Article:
4) De Zerbi must buck Conte trend

Train strikes will make it difficult for Tottenham fans to make this battle between third and fourth. After their last two performances, a no-show in the north London derby and Tuesday’s stalemate at Eintracht Frankfurt, some supporters will be happy to half-watch on TV. They would be missing the chance to see Brighton, whose attacking performance in drawing 3-3 last week at Anfield was thrilling. Leandro Trossard’s hat-trick reinforced his status as one of the players of the season so far, and threw up the ironic aside that Potter had been holding his old team back all along. Perhaps Roberto De Zerbi can prove that not all Italian coaches are as conservative as Antonio Conte has been this season – though in Serie A, De Zerbi’s Sassuolo took only one point from Conte’s Inter in three encounters, another 3-3 draw in June 2020. JB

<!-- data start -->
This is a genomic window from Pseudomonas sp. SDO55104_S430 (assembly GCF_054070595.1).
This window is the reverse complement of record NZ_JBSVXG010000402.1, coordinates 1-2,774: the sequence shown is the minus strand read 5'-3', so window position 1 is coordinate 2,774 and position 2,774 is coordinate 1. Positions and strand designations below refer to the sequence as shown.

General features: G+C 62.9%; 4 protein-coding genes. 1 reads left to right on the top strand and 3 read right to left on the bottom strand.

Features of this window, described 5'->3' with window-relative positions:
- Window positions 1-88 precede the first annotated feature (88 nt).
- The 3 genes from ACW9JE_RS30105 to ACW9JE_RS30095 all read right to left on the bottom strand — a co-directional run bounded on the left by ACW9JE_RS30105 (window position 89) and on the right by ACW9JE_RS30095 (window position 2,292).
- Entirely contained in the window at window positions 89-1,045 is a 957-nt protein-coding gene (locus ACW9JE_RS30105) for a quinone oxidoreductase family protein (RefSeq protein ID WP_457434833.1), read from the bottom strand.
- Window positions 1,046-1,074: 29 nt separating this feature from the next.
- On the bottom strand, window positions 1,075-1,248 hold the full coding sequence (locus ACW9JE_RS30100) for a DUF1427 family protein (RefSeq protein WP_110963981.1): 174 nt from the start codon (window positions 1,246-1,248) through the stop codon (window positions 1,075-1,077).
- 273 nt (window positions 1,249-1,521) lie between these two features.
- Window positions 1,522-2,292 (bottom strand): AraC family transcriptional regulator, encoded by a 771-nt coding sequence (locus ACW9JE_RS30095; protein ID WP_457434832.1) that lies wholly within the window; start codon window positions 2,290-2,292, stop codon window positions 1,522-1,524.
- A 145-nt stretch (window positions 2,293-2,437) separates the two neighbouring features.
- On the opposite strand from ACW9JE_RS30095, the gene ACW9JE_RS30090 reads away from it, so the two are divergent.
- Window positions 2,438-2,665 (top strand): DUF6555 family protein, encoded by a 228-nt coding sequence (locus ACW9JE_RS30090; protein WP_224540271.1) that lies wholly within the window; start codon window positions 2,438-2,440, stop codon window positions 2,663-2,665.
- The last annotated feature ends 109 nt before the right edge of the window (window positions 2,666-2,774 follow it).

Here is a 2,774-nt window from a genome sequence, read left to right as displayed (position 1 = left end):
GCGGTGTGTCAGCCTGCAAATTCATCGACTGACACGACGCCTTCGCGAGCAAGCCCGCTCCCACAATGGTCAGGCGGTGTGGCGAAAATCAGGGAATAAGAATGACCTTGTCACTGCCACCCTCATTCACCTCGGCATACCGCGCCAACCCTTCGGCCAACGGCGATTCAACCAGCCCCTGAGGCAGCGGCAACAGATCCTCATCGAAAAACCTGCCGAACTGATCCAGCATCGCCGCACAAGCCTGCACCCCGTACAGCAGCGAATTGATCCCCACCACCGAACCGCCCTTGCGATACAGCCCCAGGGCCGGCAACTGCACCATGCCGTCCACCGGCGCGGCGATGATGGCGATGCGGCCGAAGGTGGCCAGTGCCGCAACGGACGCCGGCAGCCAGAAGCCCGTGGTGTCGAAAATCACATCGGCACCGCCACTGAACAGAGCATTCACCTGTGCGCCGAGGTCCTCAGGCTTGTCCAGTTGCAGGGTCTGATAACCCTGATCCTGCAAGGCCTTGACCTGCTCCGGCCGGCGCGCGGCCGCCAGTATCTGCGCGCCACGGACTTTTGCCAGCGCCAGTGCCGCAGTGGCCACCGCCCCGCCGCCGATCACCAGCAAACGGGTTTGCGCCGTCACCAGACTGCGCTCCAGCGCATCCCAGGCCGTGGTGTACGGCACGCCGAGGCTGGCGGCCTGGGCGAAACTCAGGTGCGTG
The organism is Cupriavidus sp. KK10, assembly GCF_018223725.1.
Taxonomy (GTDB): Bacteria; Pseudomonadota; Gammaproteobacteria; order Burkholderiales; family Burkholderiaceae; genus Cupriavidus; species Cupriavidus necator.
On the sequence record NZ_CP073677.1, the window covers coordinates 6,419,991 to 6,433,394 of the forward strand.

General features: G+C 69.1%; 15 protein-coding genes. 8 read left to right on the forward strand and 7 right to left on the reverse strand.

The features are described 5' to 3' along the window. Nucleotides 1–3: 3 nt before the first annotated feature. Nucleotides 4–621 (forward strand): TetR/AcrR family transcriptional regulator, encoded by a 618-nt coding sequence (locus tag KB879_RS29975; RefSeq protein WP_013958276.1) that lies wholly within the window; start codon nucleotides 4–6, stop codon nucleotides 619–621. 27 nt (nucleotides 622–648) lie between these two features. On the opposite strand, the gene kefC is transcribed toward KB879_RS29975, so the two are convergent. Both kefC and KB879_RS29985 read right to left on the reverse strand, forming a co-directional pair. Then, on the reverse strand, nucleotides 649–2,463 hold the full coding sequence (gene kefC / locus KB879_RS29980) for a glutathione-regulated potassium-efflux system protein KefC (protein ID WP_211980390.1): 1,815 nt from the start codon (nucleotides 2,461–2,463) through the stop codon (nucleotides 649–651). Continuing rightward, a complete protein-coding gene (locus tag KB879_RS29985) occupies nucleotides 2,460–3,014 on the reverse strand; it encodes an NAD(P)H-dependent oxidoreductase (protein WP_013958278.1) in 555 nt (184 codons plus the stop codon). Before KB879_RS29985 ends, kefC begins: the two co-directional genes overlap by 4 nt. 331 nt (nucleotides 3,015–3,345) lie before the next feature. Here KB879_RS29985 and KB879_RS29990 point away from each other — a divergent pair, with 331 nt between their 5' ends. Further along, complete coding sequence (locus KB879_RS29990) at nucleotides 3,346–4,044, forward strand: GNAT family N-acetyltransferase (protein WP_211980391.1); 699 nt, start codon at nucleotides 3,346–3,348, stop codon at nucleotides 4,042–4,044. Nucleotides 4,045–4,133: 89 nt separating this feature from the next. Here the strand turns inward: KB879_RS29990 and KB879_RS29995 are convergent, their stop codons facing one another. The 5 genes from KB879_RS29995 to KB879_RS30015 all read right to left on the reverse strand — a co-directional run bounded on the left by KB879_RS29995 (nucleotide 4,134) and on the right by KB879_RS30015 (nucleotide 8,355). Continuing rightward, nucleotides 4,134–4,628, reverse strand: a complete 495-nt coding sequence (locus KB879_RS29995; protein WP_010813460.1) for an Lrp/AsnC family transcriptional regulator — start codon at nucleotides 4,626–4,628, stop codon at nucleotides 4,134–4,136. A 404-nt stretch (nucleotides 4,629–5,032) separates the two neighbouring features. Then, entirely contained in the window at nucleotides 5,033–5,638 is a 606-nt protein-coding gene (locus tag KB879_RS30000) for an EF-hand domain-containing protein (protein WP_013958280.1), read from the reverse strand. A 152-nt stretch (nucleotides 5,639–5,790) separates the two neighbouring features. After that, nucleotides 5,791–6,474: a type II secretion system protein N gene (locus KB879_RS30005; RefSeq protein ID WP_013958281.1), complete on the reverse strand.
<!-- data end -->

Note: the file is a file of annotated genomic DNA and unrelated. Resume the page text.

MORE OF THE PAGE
Leandro Trossard (left) during his starring performance in Brighton’s 3-3 draw at Liverpool.
Leandro Trossard (left) during his starring performance in Brighton’s 3-3 draw at Liverpool. Photograph: Simon Stacpoole/Offside/Getty Images

5) Can anyone stop Haaland steamroller?

Manchester City are the only team yet to lose in the league pyramid, have scored 29 times and conceded nine goals. Pep Guardiola’s champions may soon overhaul Arsenal, who lead the table by a point, and sail off into the distance, casting the title race as a non-event. Why? City have claimed the last two championships and are supremely focused on matching Manchester United’s Premier League record of reeling off three-in-a-row. Then, there is the Erling Haaland factor. The Norwegian phenomenon is football’s Jonah Lomu, steamrollering defences like the great New Zealand winger did as rugby union’s gamechanger in the 1990s. Haaland scored twice against Copenhagen before being withdrawn at half-time of Wednesday’s Champions League game, his tally now a ridiculous 19 goals in 12 City appearances. Against Southampton, he chases a fourth consecutive home hat-trick. He and City seem unstoppable this season. Jamie Jackson